Let $f$ be a length-preserving one-way function, and let $\text{hc}$ be a hard-core predicate of $f$. Define $G$ as $G(x)=f(x)\|\text{hc}(x)$. Is $G$ necessarily a pseudorandom generator?

The answer is yes if $f$ is a pseudorandom permutation according to theorem 7.6 in the book. I am fairly certain that the answer is no if $f$ is no longer bijective. Intuitively, the first part of the string $G(x)$ is no longer uniformly distributed if we choose a uniformly random $x$, so $G$ should generally not be pseudorandom. However, I think it may depend on how far $f$ strays from bijectivity, as demonstrated by the following two extreme cases:

  1. If $f$ were constant (taking a value $y_0$), then an obvious distinguisher would be the done that outputs $1$ if the first part of the string $G(x)$ is $y_0$. This has advantage $1-2^{-n+1}$, which is not negligible. The issue, of course, is that $f$ is clearly not a one-way function.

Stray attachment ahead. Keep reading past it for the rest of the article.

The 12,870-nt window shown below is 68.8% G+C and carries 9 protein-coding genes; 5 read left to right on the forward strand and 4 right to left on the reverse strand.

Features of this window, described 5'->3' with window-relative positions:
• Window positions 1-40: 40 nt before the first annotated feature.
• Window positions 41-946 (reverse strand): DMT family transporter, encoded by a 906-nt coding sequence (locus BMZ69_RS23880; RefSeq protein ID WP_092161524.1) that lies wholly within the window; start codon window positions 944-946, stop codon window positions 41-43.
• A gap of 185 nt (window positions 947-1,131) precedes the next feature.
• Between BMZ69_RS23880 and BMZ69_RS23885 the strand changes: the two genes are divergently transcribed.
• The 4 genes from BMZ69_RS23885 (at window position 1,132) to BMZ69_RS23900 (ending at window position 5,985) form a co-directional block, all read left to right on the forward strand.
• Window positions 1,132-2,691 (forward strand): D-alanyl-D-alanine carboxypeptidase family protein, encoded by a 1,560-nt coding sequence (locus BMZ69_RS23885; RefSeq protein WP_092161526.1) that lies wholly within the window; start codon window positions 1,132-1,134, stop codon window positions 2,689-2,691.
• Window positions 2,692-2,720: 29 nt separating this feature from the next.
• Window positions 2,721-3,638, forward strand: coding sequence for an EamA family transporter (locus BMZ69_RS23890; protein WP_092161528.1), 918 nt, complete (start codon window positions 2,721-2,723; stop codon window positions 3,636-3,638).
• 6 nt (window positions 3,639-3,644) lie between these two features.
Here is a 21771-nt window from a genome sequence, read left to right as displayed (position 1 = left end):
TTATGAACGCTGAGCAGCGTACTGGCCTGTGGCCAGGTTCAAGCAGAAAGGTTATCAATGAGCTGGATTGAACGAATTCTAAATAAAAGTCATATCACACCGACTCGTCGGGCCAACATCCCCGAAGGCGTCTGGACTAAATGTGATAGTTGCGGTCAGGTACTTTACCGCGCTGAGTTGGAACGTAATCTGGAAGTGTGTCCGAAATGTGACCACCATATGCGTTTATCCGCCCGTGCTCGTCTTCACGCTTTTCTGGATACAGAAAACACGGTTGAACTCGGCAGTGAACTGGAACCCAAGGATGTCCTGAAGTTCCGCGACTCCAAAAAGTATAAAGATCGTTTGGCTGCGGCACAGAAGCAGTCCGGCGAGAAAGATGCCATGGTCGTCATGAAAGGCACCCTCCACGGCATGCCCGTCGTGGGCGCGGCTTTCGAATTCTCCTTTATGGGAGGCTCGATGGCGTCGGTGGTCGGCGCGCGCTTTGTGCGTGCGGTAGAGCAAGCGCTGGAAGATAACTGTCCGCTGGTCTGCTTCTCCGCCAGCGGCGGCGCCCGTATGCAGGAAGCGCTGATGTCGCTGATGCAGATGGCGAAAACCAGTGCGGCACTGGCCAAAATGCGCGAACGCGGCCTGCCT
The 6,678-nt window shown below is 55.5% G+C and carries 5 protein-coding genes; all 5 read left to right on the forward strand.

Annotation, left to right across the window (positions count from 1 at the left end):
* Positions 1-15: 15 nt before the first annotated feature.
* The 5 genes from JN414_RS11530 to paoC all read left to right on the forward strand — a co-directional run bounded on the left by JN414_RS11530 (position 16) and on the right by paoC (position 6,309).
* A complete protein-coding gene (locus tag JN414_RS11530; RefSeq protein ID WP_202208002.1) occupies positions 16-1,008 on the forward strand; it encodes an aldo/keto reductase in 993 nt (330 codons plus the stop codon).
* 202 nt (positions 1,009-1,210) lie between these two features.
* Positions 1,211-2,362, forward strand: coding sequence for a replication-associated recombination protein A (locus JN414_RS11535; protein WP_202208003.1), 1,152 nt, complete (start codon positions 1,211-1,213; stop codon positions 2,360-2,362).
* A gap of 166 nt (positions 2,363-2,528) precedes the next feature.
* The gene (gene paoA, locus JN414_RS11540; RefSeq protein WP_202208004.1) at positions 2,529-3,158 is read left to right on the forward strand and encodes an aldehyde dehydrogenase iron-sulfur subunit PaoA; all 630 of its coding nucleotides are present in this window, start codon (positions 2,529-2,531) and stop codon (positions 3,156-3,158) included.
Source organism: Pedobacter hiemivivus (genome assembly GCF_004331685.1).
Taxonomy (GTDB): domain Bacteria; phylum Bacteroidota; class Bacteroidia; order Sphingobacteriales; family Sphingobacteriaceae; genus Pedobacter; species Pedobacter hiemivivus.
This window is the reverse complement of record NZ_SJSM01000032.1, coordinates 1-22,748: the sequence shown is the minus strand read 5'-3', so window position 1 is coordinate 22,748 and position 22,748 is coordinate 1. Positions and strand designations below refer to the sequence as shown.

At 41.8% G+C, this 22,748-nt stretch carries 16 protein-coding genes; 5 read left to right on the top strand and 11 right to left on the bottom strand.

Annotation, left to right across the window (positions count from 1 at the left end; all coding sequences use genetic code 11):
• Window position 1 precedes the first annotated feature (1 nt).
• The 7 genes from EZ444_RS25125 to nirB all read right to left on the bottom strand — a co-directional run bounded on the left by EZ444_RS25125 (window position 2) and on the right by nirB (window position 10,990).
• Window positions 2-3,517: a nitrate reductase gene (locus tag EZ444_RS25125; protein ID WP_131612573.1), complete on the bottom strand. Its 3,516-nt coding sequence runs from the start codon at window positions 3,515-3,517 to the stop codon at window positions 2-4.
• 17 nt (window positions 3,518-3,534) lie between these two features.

2. If $f$ misses precisely one point of its codomain, then there is some $y_0$ which is hit exactly twice. Then the distinguisher from the above example has advantage $2\cdot 2^{-n+1}-2^{-n+1} = 2^{-n+1}$, which is negligible. I can't think of a better distinguisher either.

1 Answer 1


Let $g(x)$ be a length-preserving one-way function. Then $f(b||x)=1||g(x)$ (where $b$ is one bit of input) is a length-preserving one-way function and $\text{hc}(b||x)=b$ is a hard-core predicate for $f$. But $G(b||x)=f(b||x)\|\text{hc}(b||x)$ is not a pseudorandom generator.

So the answer to the problem is no.

edit: My original answer did not prove that the counterexample $f$ actually had a hard-core predicate.


Your Answer

By clicking “Post Your Answer”, you agree to our terms of service and acknowledge you have read our privacy policy.

Not the answer you're looking for? Browse other questions tagged or ask your own question.